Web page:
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US plays the squeeze on Venezuela to
get Florida's latino voters

Panam Post

US turns screws on Venezuela as Florida beckons

By Patricia Garip /Argus

Petroleumworld 10 30 2020

The election-minded US government is tightening its screws on Venezuela in a controversial strategy that appeals to hawkish Latino voters in Florida but divides their compatriots inside the impoverished country.

From diesel supply to an environmentally sensitive crude transshipment, President Donald Trump's administration is seeking to seal off Venezuelan president Nicolas Maduro's access to the oil market . The moves are expedient pre-election optics but will not spark regime change in Caracas, Venezuela watchers in Washington tell Argus .

As of this week, the US has effectively ended a sanctions exemption for diesel supplied by non-US companies under transactions that had been permitted on humanitarian grounds since the US imposed oil sanctions on Venezuela in early 2019.

India's Reliance Industries was a key diesel supplier in swap transactions for Venezuelan crude, while Spain's Repsol and Italy's Eni were lifting crude as payment from Venezuela's state-owned PdV for their natural gas production and historical debts, with diesel shipped back to balance their books.

"We are trying to stop the export of crude by the Maduro regime in Venezuela, and one of the ways we are trying to stop it is to prevent people from swapping various products for it, not just paying cash for it. So swapping debt, swapping diesel," US special envoy to Iran and Venezuela Elliott Abrams told reporters today.

Because the imported low-sulfur diesel is used for power generation, municipal water supply, agricultural activity, some food distribution and public transport, human rights groups including UN High Commissioner for Human Rights Michelle Bachelet had been urging the White House for months to maintain the exception.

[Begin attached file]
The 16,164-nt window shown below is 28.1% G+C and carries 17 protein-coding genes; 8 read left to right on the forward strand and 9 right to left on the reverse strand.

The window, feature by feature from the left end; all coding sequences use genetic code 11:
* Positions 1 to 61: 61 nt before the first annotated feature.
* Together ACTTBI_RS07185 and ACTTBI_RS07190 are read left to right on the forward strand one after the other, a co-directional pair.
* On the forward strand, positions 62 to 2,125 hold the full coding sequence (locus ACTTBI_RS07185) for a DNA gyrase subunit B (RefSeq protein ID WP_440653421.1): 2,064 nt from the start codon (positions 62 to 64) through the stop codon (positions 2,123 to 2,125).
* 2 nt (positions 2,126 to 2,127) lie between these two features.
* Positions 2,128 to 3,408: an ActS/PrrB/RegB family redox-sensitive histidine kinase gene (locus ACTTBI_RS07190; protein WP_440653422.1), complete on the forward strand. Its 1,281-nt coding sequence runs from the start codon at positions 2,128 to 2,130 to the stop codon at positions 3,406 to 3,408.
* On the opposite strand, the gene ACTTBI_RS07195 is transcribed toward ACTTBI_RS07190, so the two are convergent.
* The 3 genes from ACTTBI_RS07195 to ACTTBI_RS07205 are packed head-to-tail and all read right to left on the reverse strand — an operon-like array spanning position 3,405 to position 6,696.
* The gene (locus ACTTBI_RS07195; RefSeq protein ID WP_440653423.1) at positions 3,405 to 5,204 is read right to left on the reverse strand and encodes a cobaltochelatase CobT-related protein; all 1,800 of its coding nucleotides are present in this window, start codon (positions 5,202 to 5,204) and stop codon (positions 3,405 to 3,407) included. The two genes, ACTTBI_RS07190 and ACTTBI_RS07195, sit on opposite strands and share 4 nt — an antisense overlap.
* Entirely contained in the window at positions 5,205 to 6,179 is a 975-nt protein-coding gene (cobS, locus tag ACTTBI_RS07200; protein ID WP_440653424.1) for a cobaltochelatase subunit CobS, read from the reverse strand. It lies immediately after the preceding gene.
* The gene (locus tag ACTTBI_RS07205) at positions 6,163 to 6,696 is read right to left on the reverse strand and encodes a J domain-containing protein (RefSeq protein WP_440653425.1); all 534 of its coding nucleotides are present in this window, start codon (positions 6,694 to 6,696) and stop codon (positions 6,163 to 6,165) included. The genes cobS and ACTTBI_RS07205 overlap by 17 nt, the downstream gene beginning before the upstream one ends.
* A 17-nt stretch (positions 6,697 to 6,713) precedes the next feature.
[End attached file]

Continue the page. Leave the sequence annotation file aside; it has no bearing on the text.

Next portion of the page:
That position was recently echoed by Miguel Pizarro, the Venezuelan opposition's UN envoy. Local Venezuelan farmers and businessmen, already hit by a severe gasoline shortage, have warned of dire consequences.

But other senior figures in the US-supported interim government led by Juan Guaido including influential former political prisoner Leopoldo Lopez, now in self-imposed exile in Spain support tougher measures to oust Maduro, whom they blame for the once-prosperous country's grave humanitarian crisis.

Aside from the loss of the imported diesel itself, detractors say the situation will open more avenues for opaque oil transactions. Crude exports are already tumbling and storage tanks full. And Repsol and Eni will have no sanctions-permitted mechanism to secure payment for their Venezuelan gas production. With only sporadic high-sulfur diesel production from PdV's
(PDVSA's) crippled refineries, little onshore gas flow and only a partially functional network to distribute the gas, western Venezuela in particular will be pummeled by more blackouts and a loss of domestic gas supply.

Risky business

On the other side of Venezuela, the US is similarly resisting international calls to transfer 1.3mn bl of Venezuelan crude from the impaired Nabarima floating storage unit, which is at risk of causing a catastrophic oil spill in the Gulf of Paria.

Eni, which is PDVSA's minority partner in the Corocoro offshore field where the vessel has been moored for a decade, wants formal US assurances that the company and its contractors would not trigger sanctions by offloading the oil. Talks with the US State Department have been underway for weeks. Without a swift agreement, Eni's proposal will become obsolete, because PDVSA is already transferring the oil in a risky barge-based process guarded by the Venezuelan military.

The State Department's Bureau of Western Hemisphere Affairs said today that "Eni is under no sanctions risk to begin immediate emergency repairs to the vessel. We hope a resolution can be found soon."

No mention was made of authorizing an oil transfer.

Eni has said it is ready to carry out the safe transfer once it has approval from the US as well as PDVSA as the operator of the PetroSucre joint venture.




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